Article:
Quarter One Cyber Security Insights 2024

CERT NZ’s Quarter One (Q1) Cyber Security Insights report provides an overview of cyber security incidents impacting New Zealanders from 1 January to 31 March 2024

This quarter, CERT NZ responded to 1,530 incident reports about individuals and businesses from all over Aotearoa. This report shares information about these incidents as well as highlights examples of work CERT NZ is doing to help. There are two parts to the report:

A Highlights Report focusing on selected cyber security incidents and issues.

A Data Landscape Report providing a standardised set of results and graphs for the quarter.

A total of 1,530 incidents were responded to in Q1 2024.

2024 quarter 1 incidents graph

Phishing and Credential Harvesting remains the most reported incident category in Q1 2023 despite a 36% drop in the number of reports.

2024 quarter 1 incidents by category graph

Focus Area: Battling Breaches

Data breaches are a significant concern for organisations of all sizes and their clients and customers.

A data breach occurs when an unauthorised person gets access to information they shouldn’t have. This can include anything from names and email addresses to credit card details, passwords, and intellectual property.

How it happens

Data breaches can happen because of an intentional attack or unintended error.

  • Cybercriminals can exploit vulnerabilities in systems or networks to access your data.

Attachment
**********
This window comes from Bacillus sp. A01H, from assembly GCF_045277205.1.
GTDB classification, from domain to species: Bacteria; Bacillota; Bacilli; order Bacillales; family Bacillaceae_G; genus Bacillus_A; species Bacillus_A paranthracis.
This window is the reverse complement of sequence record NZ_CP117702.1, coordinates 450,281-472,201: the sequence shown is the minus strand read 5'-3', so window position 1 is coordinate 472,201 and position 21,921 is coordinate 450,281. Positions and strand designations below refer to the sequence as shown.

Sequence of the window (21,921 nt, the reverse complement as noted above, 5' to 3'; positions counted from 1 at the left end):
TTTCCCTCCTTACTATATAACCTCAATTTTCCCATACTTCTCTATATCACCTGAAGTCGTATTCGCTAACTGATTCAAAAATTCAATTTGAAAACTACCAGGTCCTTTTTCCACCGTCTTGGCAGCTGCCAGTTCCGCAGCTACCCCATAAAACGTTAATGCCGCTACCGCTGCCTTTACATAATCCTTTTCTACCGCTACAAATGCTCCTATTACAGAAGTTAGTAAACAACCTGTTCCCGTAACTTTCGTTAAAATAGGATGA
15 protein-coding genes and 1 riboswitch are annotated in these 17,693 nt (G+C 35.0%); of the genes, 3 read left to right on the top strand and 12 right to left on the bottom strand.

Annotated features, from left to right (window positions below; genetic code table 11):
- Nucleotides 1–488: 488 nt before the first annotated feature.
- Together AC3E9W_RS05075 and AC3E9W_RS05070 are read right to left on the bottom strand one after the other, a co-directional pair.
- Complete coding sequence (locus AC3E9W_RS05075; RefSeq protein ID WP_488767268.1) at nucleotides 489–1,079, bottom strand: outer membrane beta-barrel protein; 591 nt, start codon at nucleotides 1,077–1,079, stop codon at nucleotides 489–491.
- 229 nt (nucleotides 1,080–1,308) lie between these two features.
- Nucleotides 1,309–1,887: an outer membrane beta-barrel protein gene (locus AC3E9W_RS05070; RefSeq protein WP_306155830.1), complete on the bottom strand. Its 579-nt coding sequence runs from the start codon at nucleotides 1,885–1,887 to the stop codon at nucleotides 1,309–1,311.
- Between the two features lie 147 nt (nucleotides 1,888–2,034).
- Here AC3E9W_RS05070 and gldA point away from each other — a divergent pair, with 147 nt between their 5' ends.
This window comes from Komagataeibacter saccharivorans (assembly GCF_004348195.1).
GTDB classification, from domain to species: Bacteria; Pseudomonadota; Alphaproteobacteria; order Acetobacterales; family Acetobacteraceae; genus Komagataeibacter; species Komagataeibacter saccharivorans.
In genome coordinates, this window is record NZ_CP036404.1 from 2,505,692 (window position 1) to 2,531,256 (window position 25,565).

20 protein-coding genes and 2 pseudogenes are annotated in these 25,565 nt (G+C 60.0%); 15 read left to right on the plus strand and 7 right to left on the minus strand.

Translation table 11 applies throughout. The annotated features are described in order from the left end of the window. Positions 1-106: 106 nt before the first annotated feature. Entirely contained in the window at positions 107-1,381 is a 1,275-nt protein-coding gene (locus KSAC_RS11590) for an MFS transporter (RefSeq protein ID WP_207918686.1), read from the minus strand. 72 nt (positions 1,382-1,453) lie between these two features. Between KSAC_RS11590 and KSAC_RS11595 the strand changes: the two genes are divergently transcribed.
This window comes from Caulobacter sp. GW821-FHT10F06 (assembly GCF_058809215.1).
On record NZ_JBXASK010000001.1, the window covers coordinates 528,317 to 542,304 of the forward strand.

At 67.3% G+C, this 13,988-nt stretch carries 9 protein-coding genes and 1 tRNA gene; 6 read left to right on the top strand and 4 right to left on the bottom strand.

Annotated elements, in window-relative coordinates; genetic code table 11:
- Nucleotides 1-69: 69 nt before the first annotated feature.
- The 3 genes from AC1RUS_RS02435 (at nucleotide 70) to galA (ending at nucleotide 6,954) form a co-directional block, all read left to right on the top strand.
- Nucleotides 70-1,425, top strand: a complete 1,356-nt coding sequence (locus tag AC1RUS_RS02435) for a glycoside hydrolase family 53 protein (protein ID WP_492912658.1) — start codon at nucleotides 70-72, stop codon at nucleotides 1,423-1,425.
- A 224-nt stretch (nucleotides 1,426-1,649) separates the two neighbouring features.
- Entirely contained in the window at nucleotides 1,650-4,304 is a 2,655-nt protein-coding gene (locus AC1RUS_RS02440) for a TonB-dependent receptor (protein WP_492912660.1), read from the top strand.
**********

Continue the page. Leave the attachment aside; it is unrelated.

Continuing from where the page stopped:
• Someone in your organisation may be targeted in a phishing attack and tricked into revealing important information, such as their login details.
  • Insider threats can be a source of a data breach. Anyone with authorised access could misuse their privilege or intentionally leak information.
  • Data can also be leaked through human error, such as in an email to the wrong person, or through misplaced or stolen devices containing sensitive information.


Effects of a breach

A data breach can affect your organisation in many ways.

Drum up your defences

Good security practice is your best defence against potential attacks. Add layers of protection around the data you store to protect it from those who try their best to get their hands on it.

Case Study: James and the Giant Breach

James* is the IT manager of a shoe and clothing store chain called Centipod*, which has 40 employees across eight stores in New Zealand. He is alerted to a post on an online forum threatening to sell his company data, with the attacker claiming that 10,000 records are available. James realises that someone has gained unauthorised access to the database of the store’s customers.

His next actions will be crucial in deciding how the company meets this challenge. James has had previous experience of a data breach and he takes the following steps.

Insight: A report on reports

Nearly all of CERT NZ's information comes from the general public – people like you.

When businesses and individuals report online incidents to us, we know what scam and malware campaigns are affecting New Zealand. In this way, every report not only helps you, but all Kiwi.

You can report any cyber incident confidentially. If you're locked out of your accounts, suspect you have been targeted in a scam, or if your organisation suffers a data breach, you can report it to us using the reporting tool on CERT NZ’s website.